But there is a need— and this is the important argument I want to make — there's a need to have within a political movement some notion of meaning…some notion of the meaning of existence, of life, and all the rest of it that makes for the importance of some sort of religious doctrine central to what politics can be about. I find it fascinating that when I found…very surprised… when I was in China to be in Nanjing and be told oh, they've rebuilt the Buddhist Chapel. Suddenly you realize that actually there was a revival of religion going on in China which is not Muslim, not Christian, not Falun Gong, and all the rest of it. It's actually Buddhism because Buddhism is the religion which is least actively political and it's most easily absorbed within the orbit of a Communist party and what the Communist party is about. So, the Communist party is actually helping re-establish Buddhism and Confucianism as part and parcel of its kind of background… it doesn’t say…it doesn't come out and say, oh we are all part of that but it tolerates that in ways it does not tolerate active Christian, active Muslim…religious movements. So, the role of religion then has been in my experience very, very significant politically and we have to take it seriously. Even though I'm not particularly religious, I respect very much what the religious people have done and what they can do — particularly theology of liberation. I think that it's not accidental that the leadership of the Poor People's movement in this country, in the United States is based in Reverend William Barber. The religious basis is very strong so I am very convinced that while demographics in this country are moving in ways that will support the Democratic program …. what we're seeing instead … is that the evangelical movement is becoming if you like, something else about what that demographic is believing in. The believing in the evangelical movement is becoming a very significant force in this country at this time and it has to be combated directly if we're going to actually…instead of us assuming that somehow rather the demographic movement is going to come in the Democrats’ favor and ultimately towards socialism.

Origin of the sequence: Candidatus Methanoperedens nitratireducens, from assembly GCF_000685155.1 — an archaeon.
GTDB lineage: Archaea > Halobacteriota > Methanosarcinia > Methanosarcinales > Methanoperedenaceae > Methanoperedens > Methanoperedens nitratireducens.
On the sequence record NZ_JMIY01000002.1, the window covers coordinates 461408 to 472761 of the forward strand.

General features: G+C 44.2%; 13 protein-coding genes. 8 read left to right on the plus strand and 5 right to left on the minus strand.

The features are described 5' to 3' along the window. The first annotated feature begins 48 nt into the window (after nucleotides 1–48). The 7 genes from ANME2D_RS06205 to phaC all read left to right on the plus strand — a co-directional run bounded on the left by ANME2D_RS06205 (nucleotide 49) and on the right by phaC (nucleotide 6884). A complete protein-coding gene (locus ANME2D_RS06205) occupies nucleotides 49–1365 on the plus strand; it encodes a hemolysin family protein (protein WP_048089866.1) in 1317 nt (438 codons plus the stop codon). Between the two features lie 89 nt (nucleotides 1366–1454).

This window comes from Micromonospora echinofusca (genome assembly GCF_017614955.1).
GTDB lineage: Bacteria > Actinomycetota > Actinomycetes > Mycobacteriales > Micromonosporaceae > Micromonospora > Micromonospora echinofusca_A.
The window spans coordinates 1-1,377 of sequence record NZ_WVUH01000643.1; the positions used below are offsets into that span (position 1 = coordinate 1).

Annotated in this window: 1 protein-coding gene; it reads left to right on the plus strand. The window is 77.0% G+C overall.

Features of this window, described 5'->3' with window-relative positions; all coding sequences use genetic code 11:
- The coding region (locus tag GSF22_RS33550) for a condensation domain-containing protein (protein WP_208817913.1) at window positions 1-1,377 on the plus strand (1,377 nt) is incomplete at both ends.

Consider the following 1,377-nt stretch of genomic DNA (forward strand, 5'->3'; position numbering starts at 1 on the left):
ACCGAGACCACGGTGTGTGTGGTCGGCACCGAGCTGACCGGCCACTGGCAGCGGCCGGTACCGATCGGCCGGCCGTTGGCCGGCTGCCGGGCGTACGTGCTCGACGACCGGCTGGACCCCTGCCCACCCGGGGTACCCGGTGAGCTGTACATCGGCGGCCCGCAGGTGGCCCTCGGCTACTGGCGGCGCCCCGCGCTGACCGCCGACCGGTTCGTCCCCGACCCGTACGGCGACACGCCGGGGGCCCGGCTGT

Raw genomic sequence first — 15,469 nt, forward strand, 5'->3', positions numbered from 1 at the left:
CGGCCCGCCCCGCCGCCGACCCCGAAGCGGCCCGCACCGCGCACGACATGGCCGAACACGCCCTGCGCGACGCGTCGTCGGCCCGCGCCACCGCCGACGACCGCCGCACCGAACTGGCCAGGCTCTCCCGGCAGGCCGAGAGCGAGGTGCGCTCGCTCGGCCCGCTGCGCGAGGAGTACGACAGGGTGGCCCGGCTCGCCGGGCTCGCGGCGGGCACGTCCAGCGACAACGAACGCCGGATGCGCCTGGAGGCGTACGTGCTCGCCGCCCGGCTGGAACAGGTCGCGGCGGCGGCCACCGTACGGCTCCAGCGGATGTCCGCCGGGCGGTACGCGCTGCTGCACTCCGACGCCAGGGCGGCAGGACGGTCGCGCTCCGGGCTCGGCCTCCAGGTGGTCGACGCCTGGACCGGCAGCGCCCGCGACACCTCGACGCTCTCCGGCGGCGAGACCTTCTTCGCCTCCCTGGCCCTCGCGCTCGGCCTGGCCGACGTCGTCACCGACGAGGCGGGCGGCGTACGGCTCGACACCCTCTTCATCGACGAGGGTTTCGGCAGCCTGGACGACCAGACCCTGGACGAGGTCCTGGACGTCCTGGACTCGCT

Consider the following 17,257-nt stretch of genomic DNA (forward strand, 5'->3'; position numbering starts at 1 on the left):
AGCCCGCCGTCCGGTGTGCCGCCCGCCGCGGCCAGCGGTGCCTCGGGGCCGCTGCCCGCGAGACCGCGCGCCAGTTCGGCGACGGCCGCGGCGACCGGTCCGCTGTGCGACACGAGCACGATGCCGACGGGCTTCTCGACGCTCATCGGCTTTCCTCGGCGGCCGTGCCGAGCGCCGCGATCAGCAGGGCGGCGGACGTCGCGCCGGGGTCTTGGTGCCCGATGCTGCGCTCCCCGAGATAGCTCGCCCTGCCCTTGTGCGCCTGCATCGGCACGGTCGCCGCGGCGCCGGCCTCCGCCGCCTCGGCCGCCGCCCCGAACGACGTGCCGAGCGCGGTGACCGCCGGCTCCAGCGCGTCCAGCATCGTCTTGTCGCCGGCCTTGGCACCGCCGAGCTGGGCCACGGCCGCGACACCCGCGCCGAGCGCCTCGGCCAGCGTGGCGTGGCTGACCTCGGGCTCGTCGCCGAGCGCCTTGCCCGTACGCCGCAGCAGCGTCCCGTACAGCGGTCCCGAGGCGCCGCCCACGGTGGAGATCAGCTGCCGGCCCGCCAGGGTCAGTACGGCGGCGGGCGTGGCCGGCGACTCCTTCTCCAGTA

No, we've got to deal with the evangelical movement and its embrace of white nationalism and white supremacy and all of those kinds of things. So the evangelical movement is now becoming a significant part of the problem and if this current election goes to Republicans, which I fear that is going to happen, it's going to be largely because of the evangelical influence.

If Lula does not get elected in Brazil, and Bolsonaro gets reelected in Brazil, it’s going to be because of the evangelical influence and therefore that then says this is a political task which has to be acknowledged, understood, and then worked for and worked against. Here, I think it's very important to say this is not being anti-religion. Religion has an important, extremely important role. In the same way that there are two wings of the Catholic church, at least, one of which was taken up with a theology of liberation. The other was Opus Dei … was extremely conservative and reactionary and pro-capitalist and pro-hierarchy and in that exactly the same way so evangelical non-conformist movements can be divided between say the continuation of the civil rights struggle through religious channels against the evangelicals and and so there are struggles going on in these areas which are becoming crucial politically to how things are going to work out as we move into this crazy next few years where we're likely to see politics upended in various ways. I see it being upended in this way both by the evangelicals that I’m talking about at this time but as I was talking about last time the fusion — increasing fusion of state and capital and to the point where authoritarian autocracy becomes if you like, the natural form of government which is going to come out of that fusion.

Thank you for joining me today. You've been listening to David Harvey's Anti-Capitalist Chronicles a Democracy at Work production.

Transcript by Brendan Tait